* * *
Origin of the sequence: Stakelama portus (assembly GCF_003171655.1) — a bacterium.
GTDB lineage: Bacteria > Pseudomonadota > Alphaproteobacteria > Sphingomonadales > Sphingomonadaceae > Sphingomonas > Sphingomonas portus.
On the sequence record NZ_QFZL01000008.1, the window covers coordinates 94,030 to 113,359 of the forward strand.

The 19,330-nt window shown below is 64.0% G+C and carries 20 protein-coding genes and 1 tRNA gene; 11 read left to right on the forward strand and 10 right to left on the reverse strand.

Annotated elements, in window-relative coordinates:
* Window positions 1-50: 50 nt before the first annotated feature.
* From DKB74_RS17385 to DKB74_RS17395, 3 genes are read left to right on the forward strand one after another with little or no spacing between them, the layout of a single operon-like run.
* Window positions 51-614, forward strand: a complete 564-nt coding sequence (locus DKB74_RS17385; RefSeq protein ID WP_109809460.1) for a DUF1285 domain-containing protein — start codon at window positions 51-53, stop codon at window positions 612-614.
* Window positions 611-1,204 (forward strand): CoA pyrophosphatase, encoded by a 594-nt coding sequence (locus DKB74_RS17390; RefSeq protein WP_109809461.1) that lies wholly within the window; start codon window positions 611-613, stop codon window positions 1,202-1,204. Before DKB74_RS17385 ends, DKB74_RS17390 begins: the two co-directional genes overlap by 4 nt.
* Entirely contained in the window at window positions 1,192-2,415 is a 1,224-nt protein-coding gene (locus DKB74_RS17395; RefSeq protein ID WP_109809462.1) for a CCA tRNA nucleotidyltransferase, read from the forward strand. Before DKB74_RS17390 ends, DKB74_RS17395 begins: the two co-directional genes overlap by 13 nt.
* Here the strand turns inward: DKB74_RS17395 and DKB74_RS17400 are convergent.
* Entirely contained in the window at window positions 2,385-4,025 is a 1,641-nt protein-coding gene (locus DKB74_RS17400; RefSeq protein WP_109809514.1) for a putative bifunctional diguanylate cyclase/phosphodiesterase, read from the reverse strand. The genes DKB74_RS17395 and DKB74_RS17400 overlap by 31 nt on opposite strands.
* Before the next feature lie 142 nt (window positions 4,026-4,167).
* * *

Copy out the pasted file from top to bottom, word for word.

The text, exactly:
Origin of the sequence: Stakelama portus (assembly GCF_003171655.1) — a bacterium.
GTDB lineage: Bacteria > Pseudomonadota > Alphaproteobacteria > Sphingomonadales > Sphingomonadaceae > Sphingomonas > Sphingomonas portus.
On the sequence record NZ_QFZL01000008.1, the window covers coordinates 94,030 to 113,359 of the forward strand.

The 19,330-nt window shown below is 64.0% G+C and carries 20 protein-coding genes and 1 tRNA gene; 11 read left to right on the forward strand and 10 right to left on the reverse strand.

Annotated elements, in window-relative coordinates:
* Window positions 1-50: 50 nt before the first annotated feature.
* From DKB74_RS17385 to DKB74_RS17395, 3 genes are read left to right on the forward strand one after another with little or no spacing between them, the layout of a single operon-like run.
* Window positions 51-614, forward strand: a complete 564-nt coding sequence (locus DKB74_RS17385; RefSeq protein ID WP_109809460.1) for a DUF1285 domain-containing protein — start codon at window positions 51-53, stop codon at window positions 612-614.
* Window positions 611-1,204 (forward strand): CoA pyrophosphatase, encoded by a 594-nt coding sequence (locus DKB74_RS17390; RefSeq protein WP_109809461.1) that lies wholly within the window; start codon window positions 611-613, stop codon window positions 1,202-1,204. Before DKB74_RS17385 ends, DKB74_RS17390 begins: the two co-directional genes overlap by 4 nt.
* Entirely contained in the window at window positions 1,192-2,415 is a 1,224-nt protein-coding gene (locus DKB74_RS17395; RefSeq protein ID WP_109809462.1) for a CCA tRNA nucleotidyltransferase, read from the forward strand. Before DKB74_RS17390 ends, DKB74_RS17395 begins: the two co-directional genes overlap by 13 nt.
* Here the strand turns inward: DKB74_RS17395 and DKB74_RS17400 are convergent.
* Entirely contained in the window at window positions 2,385-4,025 is a 1,641-nt protein-coding gene (locus DKB74_RS17400; RefSeq protein WP_109809514.1) for a putative bifunctional diguanylate cyclase/phosphodiesterase, read from the reverse strand. The genes DKB74_RS17395 and DKB74_RS17400 overlap by 31 nt on opposite strands.
* Before the next feature lie 142 nt (window positions 4,026-4,167).